Tag Archives: routine

Do You Love Being Back in Your Routine? I Do.

I was out of town on vacation last week, but today I’m back in the usual swing (mostly) of my routine.

And I love it.

I’ve noticed that some people really enjoying being away from their usual routines; they try to avoid having a lot of habits; they feel freer, more energetic, and more creative when their lives are less predictable.

I’m just the opposite. I embrace habits and routine. For me, discipline brings a sense of freedom, and I love the sense of my day unfolding as I’ve planned.

How about you? Do you cultivate habits or fight them? Are you happy to be back from a trip, or do you dislike settling back into the usual routine?

As always, the secret of happiness is to know yourself. I used to feel bad about the fact that I was such a homebody creature of habit, but now that I follow my personal commandment to Be Gretchen, I embrace this aspect of myself.

If you’d like to read more along these lines, check out Happier at Home, chapter six.

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Want an Exercise Routine You’ll Stick To? Ask Yourself These 11 Questions.

Every Wednesday is Tip Day, or Quiz Day, or List Day.

This Wednesday: Want an exercise routine you’ll stick to? Ask yourself these eleven questions.

When I ask people what they’d like to do for their own happiness projects, they often say something like, “Exercise more regularly.” Exercise is very important for health and mood, and everyone knows this–and yet it’s often tough for people to stick to an exercise routine.

I think that one mistake is to choose a form of exercise based on a) what your friend recommends, b) what kind of change to your body you want to see, or c) what is the fashionable form of exercise. It’s helpful to consider these factors, but in the end, we’re far more likely to stick with an exercise routine that suits our nature and our schedule. If you’re struggling to exercise regularly, this is not the place to fight your nature! If you’ve been a night person all your life, vowing to get up at 5:00 a.m. to run isn’t very realistic.

Ask yourself these questions, and when you’re done, think about what kind of exercise routine would suit you best:

1. Are you a morning person or a night person?

2. Would you like to spend more time in nature?

3. Would you like more time in solitude; or more time with friends; or more time to meet new people?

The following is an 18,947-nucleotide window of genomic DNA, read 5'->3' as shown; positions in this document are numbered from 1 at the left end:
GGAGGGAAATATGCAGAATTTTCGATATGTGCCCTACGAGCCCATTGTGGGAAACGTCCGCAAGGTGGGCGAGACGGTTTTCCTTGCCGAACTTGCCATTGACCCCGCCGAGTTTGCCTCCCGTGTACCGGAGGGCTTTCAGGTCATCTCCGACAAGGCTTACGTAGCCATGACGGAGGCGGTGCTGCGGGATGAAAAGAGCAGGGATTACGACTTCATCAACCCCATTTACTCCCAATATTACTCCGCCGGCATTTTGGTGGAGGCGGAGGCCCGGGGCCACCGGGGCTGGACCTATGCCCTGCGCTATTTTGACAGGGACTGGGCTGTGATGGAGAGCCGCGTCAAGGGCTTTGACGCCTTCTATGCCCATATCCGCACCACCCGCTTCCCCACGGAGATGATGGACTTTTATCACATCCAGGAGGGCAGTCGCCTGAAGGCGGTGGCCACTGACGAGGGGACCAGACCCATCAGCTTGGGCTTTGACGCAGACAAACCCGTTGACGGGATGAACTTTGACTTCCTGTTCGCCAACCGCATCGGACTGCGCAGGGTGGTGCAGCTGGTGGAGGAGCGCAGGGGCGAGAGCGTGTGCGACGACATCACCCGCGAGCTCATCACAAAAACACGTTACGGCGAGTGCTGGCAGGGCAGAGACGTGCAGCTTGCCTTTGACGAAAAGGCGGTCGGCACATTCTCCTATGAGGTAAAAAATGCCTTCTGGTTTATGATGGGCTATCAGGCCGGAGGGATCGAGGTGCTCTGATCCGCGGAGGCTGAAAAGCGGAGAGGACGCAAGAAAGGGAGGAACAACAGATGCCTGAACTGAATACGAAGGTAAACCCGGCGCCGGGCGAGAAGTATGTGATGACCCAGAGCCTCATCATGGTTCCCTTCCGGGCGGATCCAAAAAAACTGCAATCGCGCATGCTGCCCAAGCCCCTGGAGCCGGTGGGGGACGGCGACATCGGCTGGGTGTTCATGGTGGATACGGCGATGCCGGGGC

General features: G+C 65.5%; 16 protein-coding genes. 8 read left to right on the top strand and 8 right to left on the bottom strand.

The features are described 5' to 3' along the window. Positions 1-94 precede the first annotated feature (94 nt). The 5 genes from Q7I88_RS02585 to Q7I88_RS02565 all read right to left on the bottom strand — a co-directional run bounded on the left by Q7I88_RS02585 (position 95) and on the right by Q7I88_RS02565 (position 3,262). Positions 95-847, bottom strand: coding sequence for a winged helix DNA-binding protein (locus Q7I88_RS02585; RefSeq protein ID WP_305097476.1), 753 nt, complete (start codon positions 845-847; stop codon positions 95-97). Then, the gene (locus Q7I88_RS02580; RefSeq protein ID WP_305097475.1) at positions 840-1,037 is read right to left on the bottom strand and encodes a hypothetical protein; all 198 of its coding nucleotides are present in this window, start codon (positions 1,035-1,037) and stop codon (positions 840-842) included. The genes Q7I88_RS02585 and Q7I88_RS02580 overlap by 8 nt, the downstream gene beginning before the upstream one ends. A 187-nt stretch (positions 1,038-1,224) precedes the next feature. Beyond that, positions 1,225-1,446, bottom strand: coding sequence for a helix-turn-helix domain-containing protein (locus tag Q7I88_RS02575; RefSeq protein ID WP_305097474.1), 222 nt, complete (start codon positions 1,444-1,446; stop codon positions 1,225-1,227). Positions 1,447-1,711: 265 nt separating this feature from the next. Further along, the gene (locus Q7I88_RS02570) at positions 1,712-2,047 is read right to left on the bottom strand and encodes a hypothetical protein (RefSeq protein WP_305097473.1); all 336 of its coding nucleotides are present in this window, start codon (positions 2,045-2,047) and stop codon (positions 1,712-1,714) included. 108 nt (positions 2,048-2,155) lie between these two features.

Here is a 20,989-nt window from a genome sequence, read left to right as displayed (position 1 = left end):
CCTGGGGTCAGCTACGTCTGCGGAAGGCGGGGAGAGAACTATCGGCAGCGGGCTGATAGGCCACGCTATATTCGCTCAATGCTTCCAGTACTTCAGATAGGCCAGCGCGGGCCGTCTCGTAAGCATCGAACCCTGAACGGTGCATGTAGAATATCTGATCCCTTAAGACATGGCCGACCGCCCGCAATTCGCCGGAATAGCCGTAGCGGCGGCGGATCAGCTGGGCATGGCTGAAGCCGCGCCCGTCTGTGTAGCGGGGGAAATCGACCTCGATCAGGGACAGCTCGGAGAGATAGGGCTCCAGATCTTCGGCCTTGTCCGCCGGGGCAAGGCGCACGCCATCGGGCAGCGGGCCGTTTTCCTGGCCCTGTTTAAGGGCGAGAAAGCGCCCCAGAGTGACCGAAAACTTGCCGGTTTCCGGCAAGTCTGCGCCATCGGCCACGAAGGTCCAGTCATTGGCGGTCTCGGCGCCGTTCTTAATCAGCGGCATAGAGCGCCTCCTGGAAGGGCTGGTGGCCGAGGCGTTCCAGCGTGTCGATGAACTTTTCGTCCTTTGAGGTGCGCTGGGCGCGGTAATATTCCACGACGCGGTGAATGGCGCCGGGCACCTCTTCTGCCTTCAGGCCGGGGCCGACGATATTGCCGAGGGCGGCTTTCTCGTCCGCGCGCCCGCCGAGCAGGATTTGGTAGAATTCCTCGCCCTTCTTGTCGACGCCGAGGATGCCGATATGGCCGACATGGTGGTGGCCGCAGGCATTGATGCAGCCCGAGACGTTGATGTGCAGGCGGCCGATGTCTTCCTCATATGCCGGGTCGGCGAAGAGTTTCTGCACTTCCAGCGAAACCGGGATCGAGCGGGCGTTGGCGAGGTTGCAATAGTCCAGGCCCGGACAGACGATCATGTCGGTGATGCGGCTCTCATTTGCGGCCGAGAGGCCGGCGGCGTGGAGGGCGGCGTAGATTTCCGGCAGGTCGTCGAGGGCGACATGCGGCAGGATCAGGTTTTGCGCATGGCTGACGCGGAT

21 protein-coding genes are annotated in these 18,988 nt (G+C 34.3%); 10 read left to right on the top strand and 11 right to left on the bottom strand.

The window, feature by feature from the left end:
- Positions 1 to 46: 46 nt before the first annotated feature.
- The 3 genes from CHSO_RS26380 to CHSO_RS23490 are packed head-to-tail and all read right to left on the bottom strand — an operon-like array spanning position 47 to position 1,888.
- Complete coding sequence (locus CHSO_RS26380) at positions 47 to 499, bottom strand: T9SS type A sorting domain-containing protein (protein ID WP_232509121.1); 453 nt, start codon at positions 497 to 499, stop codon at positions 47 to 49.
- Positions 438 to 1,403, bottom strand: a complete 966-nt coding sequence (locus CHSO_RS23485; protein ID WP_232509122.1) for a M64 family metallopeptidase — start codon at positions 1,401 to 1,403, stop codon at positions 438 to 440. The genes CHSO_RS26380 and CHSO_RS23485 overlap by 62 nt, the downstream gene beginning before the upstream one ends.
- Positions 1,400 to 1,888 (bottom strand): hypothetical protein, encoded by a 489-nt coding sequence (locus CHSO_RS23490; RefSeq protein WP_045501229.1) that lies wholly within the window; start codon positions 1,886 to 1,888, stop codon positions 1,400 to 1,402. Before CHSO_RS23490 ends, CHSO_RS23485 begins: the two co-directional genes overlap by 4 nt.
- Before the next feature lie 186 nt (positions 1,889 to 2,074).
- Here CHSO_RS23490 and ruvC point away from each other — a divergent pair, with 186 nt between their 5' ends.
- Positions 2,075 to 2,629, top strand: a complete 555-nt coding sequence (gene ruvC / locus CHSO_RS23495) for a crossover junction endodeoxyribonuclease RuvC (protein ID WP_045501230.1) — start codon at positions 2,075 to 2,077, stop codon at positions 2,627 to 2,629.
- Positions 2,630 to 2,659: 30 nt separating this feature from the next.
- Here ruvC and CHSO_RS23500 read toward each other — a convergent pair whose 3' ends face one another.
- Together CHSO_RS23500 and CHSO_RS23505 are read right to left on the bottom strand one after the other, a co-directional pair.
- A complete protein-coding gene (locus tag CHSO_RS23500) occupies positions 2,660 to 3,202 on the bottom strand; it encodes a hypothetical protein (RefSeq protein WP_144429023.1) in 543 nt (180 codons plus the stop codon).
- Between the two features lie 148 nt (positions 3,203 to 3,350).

4. Are you motivated by competition?

5. Do you enjoy loud music?

6. Do you do better with some form of external accountability, or does that just annoy you?

7. Would you like to challenge yourself with exercise (whether by learning a new skill or pushing yourself physically)–or not?

8. Do you like sports and games?

9. Would you like more meditative time, or more time to watch TV, read newspapers, etc?

10. Do you have a lot of control over your time?

11. Are you sensitive to weather?

Your answers should guide your thinking about exercise. Work out with a trainer? Take a class? Be inside or outside? etc.

For instance, if you’re a morning person who craves solitude and time alone with your thoughts, but has little control over  your schedule and hates feeling accountable to anyone, you might enjoy walking in a park every morning before you leave for work.

If you’re a night person who loves music and meeting new people, and is also motivated by accountability, you might like to take a dance-based exercise class after work.

Often, people will say, “Go for a twenty minute walk at lunch? That’s nothing. I really need to get in shape.” Don’t let the perfect be the enemy of the good! The twenty minute walk you take is so much better for you than the three mile run you never do. You get the biggest health boost going from no exercise to some exercise.

Just a little tweak in a routine sometimes makes a big difference. For instance, to exercise on the weekends, I go for a long walk. Generally, I like to think while I walk, but I do a lot of walking every day, and I found myself getting bored on the long walks–and so finding excuses to skip them.

One of my Twelve Personal Commandments is to Identify the problem. What was the problem? “I’m bored during these walks, so I don’t want to go.” For the first time, I bought myself an audiobook, and for the past few weeks I’ve been listening to The Golden Compass when I walk. It makes me so happy! I haven’t missed a day’s walk since I started.

How about you? What aspects of your nature and your schedule make it easier–or harder–to stick to an exercise routine? What works for you?

Secret of Adulthood: What I Do Every Day Matters More Than What I Do Once in a While.

Further Secrets of Adulthood:

I have to remind myself of this, constantly. It’s related to the “argument of the growing heap” and the question, “Can one coin make a person rich?

Do you agree? Does what you do every day matter more than what you do once in a while?

Secret of Adulthood: What I Do Every Day Matters More Than What I Do Once in a While.

Further Secrets of Adulthood:

Agree or disagree?

For me, I find, this is really true. If something’s important to me, I try to figure out a way to make it part of my ordinary routine.

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“If You Do the Same Thing Every Day at the Same Time For the Same Length of Time…”

“If you do the same thing every day at the same time for the same length of time, you’ll save yourself from many a sink. Routine is a condition of survival.”

–Flannery O’Connor, The Habit of Being, letter to “A,” February 10, 1962

Here, O’Connor was specifically talking about the habit of writing; she wrote every morning for three hours, in the same place at the same time. How about you? Do you find accomplishing certain things to be easier if you regularly do them the same way? Or do you find routine stifling? I love routine.